2

Coming from C++ originally and seeing lots of Java programmers doing the same we brought namespaces to JavaScript. See Google's closure library as an example where they have a main namespace, goog and under that many more namespaces like goog.async, goog.graphics

But now, having learned the AMD style of requiring modules it seems like namespaces are kind of pointless in JavaScript. Not only pointless but even arguably an anti-pattern.

What is AMD? It's a way of defining and including modules that removes all direct dependencies. Effectively you do this

// some/module.js
define([
    'name/of/needed/module',
    'name/of/someother/needed/module',
  ], function(
     RefToNeededModule,
     RefToSomeOtherNeededModule) {

  ...code...

  return object or function
});

This format lets the AMD support code know that this module needs name/of/needed/module.js and name/of/someother/needed/module.js loaded. The AMD code can load all the modules and then, assuming no circular dependencies, call the define function on each module in the correct order, record the object/function returned by the module as it calls them, and then call any other modules' define function with references to those modules.

This seems to remove any need for namespaces. In your own code you can call the reference to any other module anything you want. For example if you had 2 string libraries, even if they define similar functions, as long as they follow the AMD pattern you can easily use both in the same module. No need for namespaces to solve that.

It also means there's no hard coded dependencies. For example in Google's closure any module could directly reference another module with something like var value = goog.math.someMathFunc(otherValue) and if you're unlucky it will magically work where as with AMD style you'd have to explicitly include the math library otherwise the module wouldn't have a reference to it since there are no globals with AMD.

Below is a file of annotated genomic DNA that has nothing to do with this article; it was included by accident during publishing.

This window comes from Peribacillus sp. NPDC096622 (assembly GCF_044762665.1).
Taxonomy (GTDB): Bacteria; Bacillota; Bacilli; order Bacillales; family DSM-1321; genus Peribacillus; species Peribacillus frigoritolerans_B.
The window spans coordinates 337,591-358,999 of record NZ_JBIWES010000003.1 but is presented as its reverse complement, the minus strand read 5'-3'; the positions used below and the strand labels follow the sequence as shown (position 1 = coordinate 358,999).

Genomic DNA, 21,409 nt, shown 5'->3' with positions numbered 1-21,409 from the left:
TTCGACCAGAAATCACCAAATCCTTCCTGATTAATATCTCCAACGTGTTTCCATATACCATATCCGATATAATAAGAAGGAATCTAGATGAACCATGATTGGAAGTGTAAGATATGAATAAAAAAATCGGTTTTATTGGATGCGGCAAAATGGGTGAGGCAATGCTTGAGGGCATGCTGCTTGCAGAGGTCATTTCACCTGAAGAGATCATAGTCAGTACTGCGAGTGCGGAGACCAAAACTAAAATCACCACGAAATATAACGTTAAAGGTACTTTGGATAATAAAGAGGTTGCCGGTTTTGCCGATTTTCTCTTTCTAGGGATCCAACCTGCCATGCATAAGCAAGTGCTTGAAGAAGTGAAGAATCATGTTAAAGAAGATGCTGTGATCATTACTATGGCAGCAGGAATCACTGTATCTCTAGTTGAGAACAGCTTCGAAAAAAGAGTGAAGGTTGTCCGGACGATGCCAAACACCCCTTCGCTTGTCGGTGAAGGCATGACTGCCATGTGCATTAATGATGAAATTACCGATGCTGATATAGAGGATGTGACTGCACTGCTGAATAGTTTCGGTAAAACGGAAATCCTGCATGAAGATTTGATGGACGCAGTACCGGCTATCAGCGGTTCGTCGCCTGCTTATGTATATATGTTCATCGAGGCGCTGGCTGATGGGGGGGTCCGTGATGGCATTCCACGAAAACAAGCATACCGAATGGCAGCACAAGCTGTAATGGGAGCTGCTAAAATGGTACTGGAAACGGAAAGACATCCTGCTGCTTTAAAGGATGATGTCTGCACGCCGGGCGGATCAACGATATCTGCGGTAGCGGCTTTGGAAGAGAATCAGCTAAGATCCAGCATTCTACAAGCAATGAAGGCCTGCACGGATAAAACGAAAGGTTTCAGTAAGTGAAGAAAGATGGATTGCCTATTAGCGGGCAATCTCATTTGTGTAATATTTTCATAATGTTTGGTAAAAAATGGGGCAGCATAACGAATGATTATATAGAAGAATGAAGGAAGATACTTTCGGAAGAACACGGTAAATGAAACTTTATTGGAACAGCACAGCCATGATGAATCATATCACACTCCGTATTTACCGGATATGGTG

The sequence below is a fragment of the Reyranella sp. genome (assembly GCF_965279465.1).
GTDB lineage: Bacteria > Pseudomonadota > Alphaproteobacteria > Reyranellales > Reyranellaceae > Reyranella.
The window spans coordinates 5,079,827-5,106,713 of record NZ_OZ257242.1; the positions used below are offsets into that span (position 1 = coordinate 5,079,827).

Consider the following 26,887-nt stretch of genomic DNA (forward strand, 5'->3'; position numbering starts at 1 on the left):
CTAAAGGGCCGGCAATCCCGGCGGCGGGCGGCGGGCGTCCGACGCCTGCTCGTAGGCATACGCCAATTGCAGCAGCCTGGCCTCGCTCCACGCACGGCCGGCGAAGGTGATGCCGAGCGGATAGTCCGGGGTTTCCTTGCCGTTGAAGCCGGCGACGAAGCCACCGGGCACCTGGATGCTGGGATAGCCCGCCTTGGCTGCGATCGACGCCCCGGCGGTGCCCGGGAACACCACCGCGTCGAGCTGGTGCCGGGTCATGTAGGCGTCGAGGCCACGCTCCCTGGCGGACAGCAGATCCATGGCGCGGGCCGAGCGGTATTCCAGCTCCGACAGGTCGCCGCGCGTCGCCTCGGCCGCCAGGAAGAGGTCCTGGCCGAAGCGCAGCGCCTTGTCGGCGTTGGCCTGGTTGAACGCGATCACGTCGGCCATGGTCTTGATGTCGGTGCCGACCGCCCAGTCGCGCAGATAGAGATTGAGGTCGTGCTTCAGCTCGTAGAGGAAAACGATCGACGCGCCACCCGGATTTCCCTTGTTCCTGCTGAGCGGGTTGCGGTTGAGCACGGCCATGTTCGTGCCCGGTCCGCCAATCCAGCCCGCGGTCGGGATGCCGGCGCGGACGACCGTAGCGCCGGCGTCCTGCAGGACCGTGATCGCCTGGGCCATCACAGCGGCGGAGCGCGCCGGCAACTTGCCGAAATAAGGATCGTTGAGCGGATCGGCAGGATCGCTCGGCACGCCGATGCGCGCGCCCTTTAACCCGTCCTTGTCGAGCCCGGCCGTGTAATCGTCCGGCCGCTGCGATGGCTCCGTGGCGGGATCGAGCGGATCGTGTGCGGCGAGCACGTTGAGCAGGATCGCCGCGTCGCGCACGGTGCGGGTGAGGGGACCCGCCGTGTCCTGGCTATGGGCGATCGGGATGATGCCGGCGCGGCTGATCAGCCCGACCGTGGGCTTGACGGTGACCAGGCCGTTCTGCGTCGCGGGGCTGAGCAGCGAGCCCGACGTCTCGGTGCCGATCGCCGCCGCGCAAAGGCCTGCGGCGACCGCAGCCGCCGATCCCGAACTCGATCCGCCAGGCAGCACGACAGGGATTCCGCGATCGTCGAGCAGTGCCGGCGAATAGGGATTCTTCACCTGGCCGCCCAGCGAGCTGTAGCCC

On top of that dependency injection for testing becomes easy. None of the code in the AMD module references things by namespace so there is no hardcoded namespace paths, you can easily mock classes at testing time.

Is there any other point to namespaces or is that something that C++ / Java programmers are bringing to JavaScript that arguably doesn't really belong?

2

Executive summary below.

I should actually start a blog instead of writing it here, but hey. live with it ;) this is also a opinion, everything in this 'answer' is how I program, and what I think is best. Don't aggree? feel free to send and email to /dev/null or comment :)

I personally believe that JavaScript and namespaces should not be used together. JavaScript is a JIT language. And that gives us a lot of good stuff to work with.

The biggest speed-pain websites have are extra HTTP requests that get extra resources from the server. Everthing inside the and slows down the loading speed. Webdevelopers then tend to only load critical libraries in the head (modernizr,...) and load al the other JS at the bottom of the tag.

This works in modern browsers since they start rendering once they read the first line of the document. The page however hasn't finished loading untill all JS file shave been loaded. So visualy users will have a better responsetime, but this is simply because we defered the loading.

So we added Asynchronous loading techniques. Instead of add a tag we add a small script that writes a tag to the DOM. The small script that creates the tag is loaded fired synchronous, but the loading of the itself happens asynchronous and does not slow down page-loadtime (i.e. the domready event doesn't wait for this to load). But then there is the problem of dependencies. We have no control over the order that these scripts load now. (A good example of this is the GA asynchronous script).